[Dshield] Wireless MAC Authentication options.

Josh Tolley josh at raintreeinc.com
Mon Jun 20 16:20:26 GMT 2005

John B. Holmblad wrote:
> Chris,
> if the school is running a Windows 2000 or 2003 server  then I would 
> recommend that they invest in putting up WPA or 802.11i/WPA2 based 
> security for the wireless. It is the best way to get both strong mutual 
> authentication of the wireless AP's and clients, AND strong encryption 
> of the wireless link(s).

This begs the question, do you actually need strong encryption? Before 
I'm accused of heresy, let's look at this: are the students going to be 
using the network to transmit data that needs to stay out of the hands 
of prying eyes? Sure, it's not bad to be able to ensure that the web 
page they just downloaded telling them all about recent discoveries in 
the field of archaeopteryx vertebrae haven't been snooped by anyone 
else, but is it really necessary? Should they be doing anything that 
requires that kind of security?

I realize your teachers and whoever else might also use this network, 
and in that case, the information transmitted might very well be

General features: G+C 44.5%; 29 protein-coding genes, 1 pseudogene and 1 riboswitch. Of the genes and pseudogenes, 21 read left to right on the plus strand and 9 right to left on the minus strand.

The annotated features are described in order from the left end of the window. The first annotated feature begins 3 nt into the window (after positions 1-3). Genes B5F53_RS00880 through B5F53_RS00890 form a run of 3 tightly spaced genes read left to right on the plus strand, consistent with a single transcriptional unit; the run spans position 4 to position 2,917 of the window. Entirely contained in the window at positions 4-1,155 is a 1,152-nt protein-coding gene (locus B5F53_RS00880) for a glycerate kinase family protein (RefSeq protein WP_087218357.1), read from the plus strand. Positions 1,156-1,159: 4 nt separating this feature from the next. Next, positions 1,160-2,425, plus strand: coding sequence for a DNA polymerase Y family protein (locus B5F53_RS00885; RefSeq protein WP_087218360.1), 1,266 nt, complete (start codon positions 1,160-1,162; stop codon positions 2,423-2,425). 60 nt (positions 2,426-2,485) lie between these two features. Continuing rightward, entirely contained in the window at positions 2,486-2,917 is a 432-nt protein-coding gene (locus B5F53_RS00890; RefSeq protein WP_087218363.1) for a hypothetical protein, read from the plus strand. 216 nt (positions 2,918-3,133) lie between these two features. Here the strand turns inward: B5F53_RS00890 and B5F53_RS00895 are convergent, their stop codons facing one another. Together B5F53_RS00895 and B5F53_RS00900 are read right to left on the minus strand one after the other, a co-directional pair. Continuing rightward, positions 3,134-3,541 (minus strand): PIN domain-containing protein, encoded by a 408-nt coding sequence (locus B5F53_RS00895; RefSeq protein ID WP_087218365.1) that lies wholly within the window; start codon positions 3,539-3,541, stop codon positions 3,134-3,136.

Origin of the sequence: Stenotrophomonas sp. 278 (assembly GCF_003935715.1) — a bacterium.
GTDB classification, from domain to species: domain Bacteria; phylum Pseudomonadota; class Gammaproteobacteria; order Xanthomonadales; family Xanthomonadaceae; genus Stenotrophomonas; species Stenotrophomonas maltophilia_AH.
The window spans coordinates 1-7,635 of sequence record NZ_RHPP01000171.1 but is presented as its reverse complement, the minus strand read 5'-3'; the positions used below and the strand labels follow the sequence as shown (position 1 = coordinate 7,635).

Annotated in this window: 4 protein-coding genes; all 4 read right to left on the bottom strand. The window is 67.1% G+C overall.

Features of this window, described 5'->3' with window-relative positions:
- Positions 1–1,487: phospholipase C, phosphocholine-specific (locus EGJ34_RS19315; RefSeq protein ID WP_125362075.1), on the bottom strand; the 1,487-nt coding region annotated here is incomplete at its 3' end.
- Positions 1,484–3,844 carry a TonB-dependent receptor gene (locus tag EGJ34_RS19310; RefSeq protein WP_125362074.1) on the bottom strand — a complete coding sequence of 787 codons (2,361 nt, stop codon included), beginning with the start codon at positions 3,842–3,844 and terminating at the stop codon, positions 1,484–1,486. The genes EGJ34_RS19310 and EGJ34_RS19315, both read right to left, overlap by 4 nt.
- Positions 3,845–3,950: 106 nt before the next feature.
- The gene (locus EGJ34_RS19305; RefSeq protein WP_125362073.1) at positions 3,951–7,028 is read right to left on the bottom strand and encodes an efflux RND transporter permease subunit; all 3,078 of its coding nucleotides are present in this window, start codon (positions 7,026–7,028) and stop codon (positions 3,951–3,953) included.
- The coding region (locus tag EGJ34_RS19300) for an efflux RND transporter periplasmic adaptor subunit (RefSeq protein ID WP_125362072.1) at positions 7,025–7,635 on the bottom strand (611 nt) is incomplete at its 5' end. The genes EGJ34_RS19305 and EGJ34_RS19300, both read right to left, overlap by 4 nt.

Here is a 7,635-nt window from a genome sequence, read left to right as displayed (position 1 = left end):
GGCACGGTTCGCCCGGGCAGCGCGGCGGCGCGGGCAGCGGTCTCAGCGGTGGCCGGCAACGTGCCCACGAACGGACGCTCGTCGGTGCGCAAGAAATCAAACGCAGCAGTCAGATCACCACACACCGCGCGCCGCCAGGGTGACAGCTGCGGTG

sensitive. Certainly there are also many reasons you might want 
encryption even if the data on the network isn't particularly sensitive. 
For instance, if the products you have available offer encryption and 
authentication together, and if it works with your hardware, turn it on. 
I'm just suggesting that it's important to keep in mind what you're 
protecting against. It's easy for those of us that spend our time 
working with sensitive data to jump to the conclusion that we need X, Y, 
and Z for every situation, just because we need it to protect that 
sensitive data. But if the problem domain doesn't include sensitive 
data, perhaps you only need X and Y.

Josh Tolley
Raintree Systems, Inc.
Office Phone: (801) 293-3090
Corporate Office: (760) 509-9000

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